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Morrissey - Years of Refusal
hard to refuse
Review by Tony Bonyata22 years and nine solo albums after the break-up of his influential band The Smiths, Morrissey is not only still at it, but, with his wit, humor and self-loathing all fully intact, the 49 year-old singer is also, surprisingly, at the top of his game.
That's not to say his latest release, Years Of Refusal, is Moz's strongest effort to date, but it is a fine continuation of the return-to-form records he's been producing over the last five years (starting with 2004's You Are The Quarry and Ringleader of the Tormentors, which managed to top the British charts two years later).
Originally slated to have Tony Visconti produce the record (producer of not only Morrissey's Ringleaders of the Tormentors but also much of T. Rex and David Bowie's '70s masterpieces) the singer instead opted to once again work with Jerry Finn, who previously produced You Are The Quarry. But production values aside, one of the highlights on this effort is the muscular make-up of the band. The punchy rhythms and attacking guitars are taut and sinewy, and work in an odd, yet perfect juxtaposition to Morrissey's deadpan delivery of lines dealing with doctors over-prescribing medications ("Diazepam...Valium... Temazepam... Lithium. How long must I stay on this stuff? Oh, something is squeezing my skull") and failed relationships ("I'm throwing my arms around Paris, because only stone and steel accept my love... nobody wants my love"). Likewise on his song "That's How People Grow Up," where he croons, "I was wasting my time waiting for love. For the love that never comesÉ from someone who does not exist."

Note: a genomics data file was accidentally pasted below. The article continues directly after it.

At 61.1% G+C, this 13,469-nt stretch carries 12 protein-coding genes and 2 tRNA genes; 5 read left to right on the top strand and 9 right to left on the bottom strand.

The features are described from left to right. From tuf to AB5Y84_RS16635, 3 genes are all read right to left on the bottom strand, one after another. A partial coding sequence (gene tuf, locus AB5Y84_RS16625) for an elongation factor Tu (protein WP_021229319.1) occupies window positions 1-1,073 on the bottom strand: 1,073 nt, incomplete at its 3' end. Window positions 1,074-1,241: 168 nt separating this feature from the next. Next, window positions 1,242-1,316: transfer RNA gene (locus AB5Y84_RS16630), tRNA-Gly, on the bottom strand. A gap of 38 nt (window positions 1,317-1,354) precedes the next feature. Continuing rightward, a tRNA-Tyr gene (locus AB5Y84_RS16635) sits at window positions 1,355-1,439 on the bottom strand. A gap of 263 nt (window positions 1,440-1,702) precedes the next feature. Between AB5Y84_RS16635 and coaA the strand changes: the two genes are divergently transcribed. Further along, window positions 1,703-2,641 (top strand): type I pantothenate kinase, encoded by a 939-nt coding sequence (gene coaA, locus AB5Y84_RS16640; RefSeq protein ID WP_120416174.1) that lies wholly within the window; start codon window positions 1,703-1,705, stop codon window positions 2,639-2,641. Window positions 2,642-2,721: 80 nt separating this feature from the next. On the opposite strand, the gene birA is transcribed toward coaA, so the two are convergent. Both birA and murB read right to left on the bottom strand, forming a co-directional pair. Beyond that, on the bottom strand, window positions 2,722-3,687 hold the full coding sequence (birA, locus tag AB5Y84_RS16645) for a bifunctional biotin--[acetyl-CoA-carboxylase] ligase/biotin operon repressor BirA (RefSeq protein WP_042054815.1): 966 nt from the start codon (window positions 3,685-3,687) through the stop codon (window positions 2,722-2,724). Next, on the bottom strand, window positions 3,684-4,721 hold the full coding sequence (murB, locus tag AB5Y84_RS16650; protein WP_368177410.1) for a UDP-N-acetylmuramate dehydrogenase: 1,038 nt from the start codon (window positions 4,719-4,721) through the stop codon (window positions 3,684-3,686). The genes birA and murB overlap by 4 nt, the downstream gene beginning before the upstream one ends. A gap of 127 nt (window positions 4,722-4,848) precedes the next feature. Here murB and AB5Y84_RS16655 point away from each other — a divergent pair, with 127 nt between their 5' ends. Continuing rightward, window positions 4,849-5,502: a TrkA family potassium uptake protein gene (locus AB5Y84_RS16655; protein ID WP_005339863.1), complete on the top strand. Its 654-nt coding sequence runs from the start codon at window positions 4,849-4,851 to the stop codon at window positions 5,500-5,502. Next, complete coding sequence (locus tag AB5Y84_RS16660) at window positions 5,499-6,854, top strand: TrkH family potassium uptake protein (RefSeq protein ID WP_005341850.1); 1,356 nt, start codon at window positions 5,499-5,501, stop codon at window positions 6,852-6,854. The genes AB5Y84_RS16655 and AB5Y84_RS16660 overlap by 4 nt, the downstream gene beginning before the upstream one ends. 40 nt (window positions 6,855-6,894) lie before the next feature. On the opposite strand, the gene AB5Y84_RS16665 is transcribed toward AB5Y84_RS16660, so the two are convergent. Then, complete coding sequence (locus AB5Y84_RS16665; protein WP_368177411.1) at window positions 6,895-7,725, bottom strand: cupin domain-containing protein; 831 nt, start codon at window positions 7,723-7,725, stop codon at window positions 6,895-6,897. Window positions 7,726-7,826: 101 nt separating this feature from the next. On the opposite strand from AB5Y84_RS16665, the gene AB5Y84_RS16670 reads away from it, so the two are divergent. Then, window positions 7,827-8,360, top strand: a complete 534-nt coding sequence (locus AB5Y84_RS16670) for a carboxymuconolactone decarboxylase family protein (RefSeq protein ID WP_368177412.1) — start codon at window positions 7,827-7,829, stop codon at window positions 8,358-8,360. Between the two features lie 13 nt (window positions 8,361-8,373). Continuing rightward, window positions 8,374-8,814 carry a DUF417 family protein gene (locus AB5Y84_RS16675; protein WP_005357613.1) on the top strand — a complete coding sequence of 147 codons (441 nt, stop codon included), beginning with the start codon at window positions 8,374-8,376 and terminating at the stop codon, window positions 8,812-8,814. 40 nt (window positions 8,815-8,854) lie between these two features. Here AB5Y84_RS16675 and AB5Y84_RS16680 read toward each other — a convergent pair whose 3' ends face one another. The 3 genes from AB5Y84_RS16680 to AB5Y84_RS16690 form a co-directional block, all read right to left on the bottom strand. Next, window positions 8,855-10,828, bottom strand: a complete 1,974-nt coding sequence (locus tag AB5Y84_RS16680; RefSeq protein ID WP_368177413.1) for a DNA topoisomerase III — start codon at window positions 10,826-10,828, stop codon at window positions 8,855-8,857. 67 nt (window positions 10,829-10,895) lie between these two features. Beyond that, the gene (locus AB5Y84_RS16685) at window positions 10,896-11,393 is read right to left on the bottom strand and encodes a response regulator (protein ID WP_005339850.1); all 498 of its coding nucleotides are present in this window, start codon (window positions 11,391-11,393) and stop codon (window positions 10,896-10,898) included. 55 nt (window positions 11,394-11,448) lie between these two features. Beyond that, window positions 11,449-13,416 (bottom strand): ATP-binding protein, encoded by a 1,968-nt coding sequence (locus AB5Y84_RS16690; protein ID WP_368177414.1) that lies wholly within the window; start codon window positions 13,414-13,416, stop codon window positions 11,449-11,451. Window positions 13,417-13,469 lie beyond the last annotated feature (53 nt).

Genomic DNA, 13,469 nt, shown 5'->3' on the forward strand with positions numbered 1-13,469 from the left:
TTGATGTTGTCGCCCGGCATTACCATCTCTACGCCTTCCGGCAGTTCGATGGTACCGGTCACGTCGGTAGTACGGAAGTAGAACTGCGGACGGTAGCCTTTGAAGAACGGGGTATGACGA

Ironically, however, Morrissey knows very well that after years of delivering tongue-in-cheek sonnets of doomed love, alienation and despair, that when he sings, "nobody wants my love," that, in fact, everyone - at least those who are already fans - will adore him all the more. And with the third in a trilogy of stout, quintessential Morrissey albums, the adulation is in full order.
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